Wednesday, 30 March 2011

Crime Fiction

I think we can probably leave our iambs behind for a little while now. I think some of you simply need to practise the technique independently; you are all still finding it difficult, but really it will be down to how much energy and time you are willing and able to put into it independently now; further tasks will not necessarily help at this stage, and might just start to irritate you!

So now we shall move on to some more prose fiction. For the following tasks, we shall follow the same format: a) a commentary on an excerpt of prose; and b) your own piece of original writing.

This week, we shall focus on writing some CRIME fiction.

You will all, no doubt, be familiar with 'crime' as a TV or movie genre: I, for one, am totally gripped by each year's new series of the UK series Waking the Dead, Silent Witness or Wire in the Blood. But I don't know how many of you have read much crime fiction.

As with many popular genres, the shelves of your bookshop are full of two different types of crime fiction: popular, generic, shallow, derivative stuff aimed predominantly at a mass market and pretty devoid of anything especially 'creative, inventive and original'; and, also, more 'literary' fare, writing that grabs hold of and wrestles with the conventions of the genre, and reworks them in a highly original and imaginative fashion. Unsurprisingly, it is the latter for which I would like you to aim.

Part One

You have all been emailed 5 extracts from different pieces of contemporary crime fiction. I would like you to choose which of them you feel is the most effective, and explain precisely why you have made that choice. Using examples to back up your points, try to get to the bottom of what, in your opinion, makes for effective crime fiction, identifying techniques which you might, yourself, try to explore in your own writing for Part Two.

Part Two

Now it is your turn: write your own excerpt of crime fiction, in which you demonstrate your own ability to interpret this popular genre in an original and compelling way. It is up to you whether your piece represents the opening of a longer novel, the end of an individual chapter, or just an 'abstract' - provided that it still works in isolation (i.e. on its own). As well as focusing on the genre-specific features of language and style, think also about the structure of your piece: few genres are more reliant on a build up to a strong (and sometimes surprising) climax. Aim for between 300-450 words (and try not to go too much below or above this).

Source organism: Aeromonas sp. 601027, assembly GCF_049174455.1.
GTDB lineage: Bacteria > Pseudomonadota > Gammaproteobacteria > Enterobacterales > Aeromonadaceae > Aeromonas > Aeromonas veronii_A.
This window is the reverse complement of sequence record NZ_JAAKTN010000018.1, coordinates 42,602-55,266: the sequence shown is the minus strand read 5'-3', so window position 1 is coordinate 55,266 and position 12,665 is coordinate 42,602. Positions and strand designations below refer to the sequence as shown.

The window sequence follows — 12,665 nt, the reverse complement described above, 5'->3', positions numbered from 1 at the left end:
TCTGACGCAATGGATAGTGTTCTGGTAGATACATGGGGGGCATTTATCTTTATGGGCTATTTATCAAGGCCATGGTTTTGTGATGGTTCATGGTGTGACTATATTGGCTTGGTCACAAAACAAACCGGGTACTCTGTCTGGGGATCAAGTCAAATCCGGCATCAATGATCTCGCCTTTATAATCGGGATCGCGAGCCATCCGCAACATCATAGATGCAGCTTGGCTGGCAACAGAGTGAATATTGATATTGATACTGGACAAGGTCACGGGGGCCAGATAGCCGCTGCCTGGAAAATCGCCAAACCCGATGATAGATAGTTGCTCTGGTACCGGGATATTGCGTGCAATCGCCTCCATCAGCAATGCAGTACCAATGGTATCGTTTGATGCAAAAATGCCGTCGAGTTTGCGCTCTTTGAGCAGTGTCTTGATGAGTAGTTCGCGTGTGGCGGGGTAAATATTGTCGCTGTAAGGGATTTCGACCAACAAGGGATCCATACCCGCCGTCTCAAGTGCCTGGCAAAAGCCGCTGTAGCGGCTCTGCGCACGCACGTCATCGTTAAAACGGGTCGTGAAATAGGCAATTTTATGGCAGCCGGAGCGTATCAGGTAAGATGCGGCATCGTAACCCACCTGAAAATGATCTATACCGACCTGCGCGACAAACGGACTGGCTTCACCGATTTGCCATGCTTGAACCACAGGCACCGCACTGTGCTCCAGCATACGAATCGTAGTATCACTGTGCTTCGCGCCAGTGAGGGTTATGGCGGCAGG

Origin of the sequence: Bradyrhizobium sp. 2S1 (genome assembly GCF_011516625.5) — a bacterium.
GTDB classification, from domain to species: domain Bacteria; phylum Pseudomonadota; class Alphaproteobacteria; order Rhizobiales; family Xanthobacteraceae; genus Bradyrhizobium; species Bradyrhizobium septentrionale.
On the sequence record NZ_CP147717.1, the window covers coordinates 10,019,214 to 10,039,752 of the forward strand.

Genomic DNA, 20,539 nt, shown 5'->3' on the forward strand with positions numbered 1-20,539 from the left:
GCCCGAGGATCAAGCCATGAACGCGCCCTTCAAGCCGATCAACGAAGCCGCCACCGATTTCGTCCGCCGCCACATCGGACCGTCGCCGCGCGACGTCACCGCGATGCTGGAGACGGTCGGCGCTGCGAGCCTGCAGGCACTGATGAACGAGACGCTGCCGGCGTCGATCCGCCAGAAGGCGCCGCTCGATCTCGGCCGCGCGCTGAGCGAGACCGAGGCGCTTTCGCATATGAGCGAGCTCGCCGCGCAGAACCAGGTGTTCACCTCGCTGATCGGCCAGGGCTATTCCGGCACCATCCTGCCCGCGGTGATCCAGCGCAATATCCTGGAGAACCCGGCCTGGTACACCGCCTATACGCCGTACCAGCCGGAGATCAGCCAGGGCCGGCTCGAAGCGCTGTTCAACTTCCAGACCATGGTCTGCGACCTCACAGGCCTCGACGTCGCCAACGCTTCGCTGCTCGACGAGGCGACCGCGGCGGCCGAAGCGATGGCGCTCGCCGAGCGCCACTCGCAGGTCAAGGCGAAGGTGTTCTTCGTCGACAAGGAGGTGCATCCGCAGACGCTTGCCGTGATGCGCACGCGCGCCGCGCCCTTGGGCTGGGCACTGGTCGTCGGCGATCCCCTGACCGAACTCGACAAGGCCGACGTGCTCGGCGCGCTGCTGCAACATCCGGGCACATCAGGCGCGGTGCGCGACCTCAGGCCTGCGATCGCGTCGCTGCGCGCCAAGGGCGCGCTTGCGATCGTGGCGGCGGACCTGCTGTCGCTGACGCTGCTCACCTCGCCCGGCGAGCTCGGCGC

Good luck!

This task is due by midnight on Saturday 9th March 2011.

As always, here is my attempt:
His First Case

You wake, surprised by the dark. You can smell him, although you do not realise that yet. You sit up, briefly, and hear nothing. Dreams, punctured, claw at you, vying to drag you under. You sag and fall into the mattress he bought. You can hear him, although you do not realise that yet either. Sleep comes.

You wake again; the dark is predictable now. You cannot smell him or hear him, but you think you can. Your dream has spilt over, torpid but bulging. He is in your dream; quickly, reluctantly, you rejoin him.

You do not wake. Still, listless, the darkness drinks you. He can smell you now; he can hear you too, the crackle of your congested breath half stifled by your pillow. He watches, waiting, your stale perfume tickling his senses like a red rag. The blade is the only beam, conducting light from nowhere. He shines it on your face. Your mouth. Your neck.

The cut is languorous. The metal strokes your throat, teasing the blood in one, perpetual exhalation. The white sheets purple in the bladelight. Your scent changes; he is relieved.

Freshly shaven, a pale elastoplast barely covering one clumsy nick, I cannot see when I first cross the threshold: they have left the curtains closed, left everything. I carry a small torch. I shine it on your face. Your mouth. Your neck.

I can smell him. I think I can hear him, but I can't. The blue light speaks, silently, outside the window. I buckle, bend over, vomit - ruddy specks raining through my torchlight.

Your eyes are staring at me. I cannot escape your gaze. I take out my notebook and begin

No comments:

Post a Comment

Note: only a member of this blog may post a comment.